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The Yiddish ‘Hamlet’
by [?]


The little poet sat in the East-side cafe looking six feet high. Melchitsedek Pinchas–by dint of a five-pound note from Sir Asher Aaronsberg in acknowledgement of the dedication to him of the poet’s ‘Songs of Zion’–had carried his genius to the great new Jewry across the Atlantic. He had arrived in New York only that very March, and already a crowd of votaries hung upon his lips and paid for all that entered them. Again had the saying been verified that a prophet is nowhere without honour save in his own country. The play that had vainly plucked at the stage-doors of the Yiddish Theatres of Europe had already been accepted by the leading Yiddish theatre of New York. At least there were several Yiddish Theatres, each claiming this supreme position, but the poet felt that the production of his play at Goldwater’s Theatre settled the question among them.

‘It is the greatest play of the generation,’ he told the young socialists and free-thinkers who sat around him this Friday evening imbibing chocolate. ‘It will be translated into every tongue.’ He had passed with a characteristic bound from satisfaction with the Ghetto triumph into cosmopolitan anticipations. ‘See,’ he added, ‘my initials make M.P.–Master Playwright.’

‘Also Mud Pusher,’ murmured from the next table Ostrovsky, the socialist leader, who found himself almost deserted for the new lion. ‘Who is this uncombed bunco-steerer?’

‘He calls himself the “sweet singer in Israel,”‘ contemptuously replied Ostrovsky’s remaining parasite.

‘But look here, Pinchas,’ interposed Benjamin Tuch, another of the displaced demigods, a politician with a delusion that he swayed Presidential elections by his prestige in Brooklyn. ‘You said the other day that your initials made “Messianic Poet.”‘

‘And don’t they?’ inquired the poet, his Dantesque, if dingy, face flushing spiritedly. ‘You call yourself a leader, and you don’t know your A B C!’

There was a laugh, and Benjamin Tuch scowled.

‘They can’t stand for everything,’ he said.

‘No–they can’t stand for “Bowery Tough,”‘ admitted Pinchas; and the table roared again, partly at the rapidity with which this linguistic genius had picked up the local slang. ‘But as our pious lunatics think there are many meanings in every letter of the Torah,’ went on the pleased poet, ‘so there are meanings innumerable in every letter of my name. If I am playwright as well as poet, was not Shakespeare both also?’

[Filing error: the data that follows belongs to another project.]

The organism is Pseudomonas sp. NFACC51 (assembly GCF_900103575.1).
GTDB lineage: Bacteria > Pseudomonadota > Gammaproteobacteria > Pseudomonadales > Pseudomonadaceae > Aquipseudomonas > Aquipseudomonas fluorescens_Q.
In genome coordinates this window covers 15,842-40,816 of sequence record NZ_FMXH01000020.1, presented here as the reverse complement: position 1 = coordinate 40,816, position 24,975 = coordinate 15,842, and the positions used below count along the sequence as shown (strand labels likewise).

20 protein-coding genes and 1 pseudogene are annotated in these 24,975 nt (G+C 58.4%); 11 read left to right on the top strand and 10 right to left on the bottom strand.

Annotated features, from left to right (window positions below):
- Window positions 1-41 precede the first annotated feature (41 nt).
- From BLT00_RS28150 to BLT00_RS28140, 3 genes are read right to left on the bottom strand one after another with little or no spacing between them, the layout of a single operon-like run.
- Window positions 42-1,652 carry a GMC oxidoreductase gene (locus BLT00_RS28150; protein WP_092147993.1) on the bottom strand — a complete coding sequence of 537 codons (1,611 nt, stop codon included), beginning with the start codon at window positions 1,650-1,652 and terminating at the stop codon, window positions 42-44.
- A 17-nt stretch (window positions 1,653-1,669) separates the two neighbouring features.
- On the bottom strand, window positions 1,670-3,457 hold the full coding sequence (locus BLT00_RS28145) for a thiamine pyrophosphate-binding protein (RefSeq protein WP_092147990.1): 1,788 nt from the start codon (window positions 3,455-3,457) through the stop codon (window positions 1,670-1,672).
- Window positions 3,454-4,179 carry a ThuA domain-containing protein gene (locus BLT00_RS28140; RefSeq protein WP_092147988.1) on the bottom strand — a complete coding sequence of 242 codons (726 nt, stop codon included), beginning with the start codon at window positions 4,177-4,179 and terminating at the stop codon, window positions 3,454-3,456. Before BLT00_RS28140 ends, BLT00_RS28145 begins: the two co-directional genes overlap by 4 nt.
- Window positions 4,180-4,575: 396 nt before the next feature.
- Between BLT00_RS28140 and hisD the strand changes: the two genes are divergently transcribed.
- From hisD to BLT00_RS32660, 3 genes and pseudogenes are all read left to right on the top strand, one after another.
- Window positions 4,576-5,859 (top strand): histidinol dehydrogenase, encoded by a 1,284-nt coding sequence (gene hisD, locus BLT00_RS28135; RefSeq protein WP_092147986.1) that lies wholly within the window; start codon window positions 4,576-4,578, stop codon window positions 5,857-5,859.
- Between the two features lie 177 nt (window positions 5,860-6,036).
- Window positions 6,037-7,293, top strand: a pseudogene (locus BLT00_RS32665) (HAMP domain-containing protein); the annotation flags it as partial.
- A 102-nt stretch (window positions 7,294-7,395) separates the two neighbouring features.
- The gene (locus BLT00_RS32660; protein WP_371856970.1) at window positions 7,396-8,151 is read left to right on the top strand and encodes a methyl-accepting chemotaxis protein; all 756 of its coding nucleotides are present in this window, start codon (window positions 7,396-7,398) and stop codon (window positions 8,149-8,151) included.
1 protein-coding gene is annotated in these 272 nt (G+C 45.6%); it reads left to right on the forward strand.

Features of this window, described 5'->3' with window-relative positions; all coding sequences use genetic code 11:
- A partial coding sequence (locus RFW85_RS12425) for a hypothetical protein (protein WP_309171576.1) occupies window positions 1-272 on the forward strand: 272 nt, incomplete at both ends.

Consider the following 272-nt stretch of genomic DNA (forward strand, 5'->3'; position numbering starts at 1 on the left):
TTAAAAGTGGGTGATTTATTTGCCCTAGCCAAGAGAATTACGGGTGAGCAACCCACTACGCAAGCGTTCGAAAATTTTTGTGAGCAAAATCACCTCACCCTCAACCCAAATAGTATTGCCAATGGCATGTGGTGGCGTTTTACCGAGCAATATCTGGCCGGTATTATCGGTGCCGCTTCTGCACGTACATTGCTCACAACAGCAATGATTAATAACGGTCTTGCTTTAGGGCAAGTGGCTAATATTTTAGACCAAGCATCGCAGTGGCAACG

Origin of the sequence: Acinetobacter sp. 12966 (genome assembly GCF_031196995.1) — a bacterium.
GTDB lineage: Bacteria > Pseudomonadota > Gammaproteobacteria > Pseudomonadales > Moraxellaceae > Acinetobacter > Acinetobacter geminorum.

‘You wouldn’t class yourself with a low-down barnstormer like Shakespeare?’ said Tuch sarcastically.

‘My superiority to Shakespeare I leave to others to discover,’ replied the poet seriously, and with unexpected modesty. ‘I discovered it for myself in writing this very play; but I cannot expect the world to admit it till the play is produced.’

‘How did you come to find it out yourself?’ asked Witberg, the young violinist, who was never sure whether he was guying the poet or sitting at his feet.

‘It happened most naturally–order me another cup of chocolate, Witberg. You see, when Iselmann was touring with his Yiddish troupe through Galicia, he had the idea of acquainting the Jewish masses with “Hamlet,” and he asked me to make the Yiddish translation, as one great poet translating another–and some of those almond-cakes, Witberg! Well, I started on the job, and then of course the discovery was inevitable. The play, which I had not read since my youth, and then only in a mediocre Hebrew version, appeared unspeakably childish in places. Take, for example, the Ghost–these almond-cakes are as stale as sermons; command me a cream-tart, Witberg. What was I saying?’

‘The Ghost,’ murmured a dozen voices.

‘Ah, yes–now, how can a ghost affect a modern audience which no longer believes in ghosts?’

‘That is true.’ The table was visibly stimulated, as though the chocolate had turned into champagne. The word ‘modern’ stirred the souls of these refugees from the old Ghettos like a trumpet; unbelief, if only in ghosts, was oxygen to the prisoners of a tradition of three thousand years. The poet perceived his moment. He laid a black-nailed finger impressively on the right side of his nose.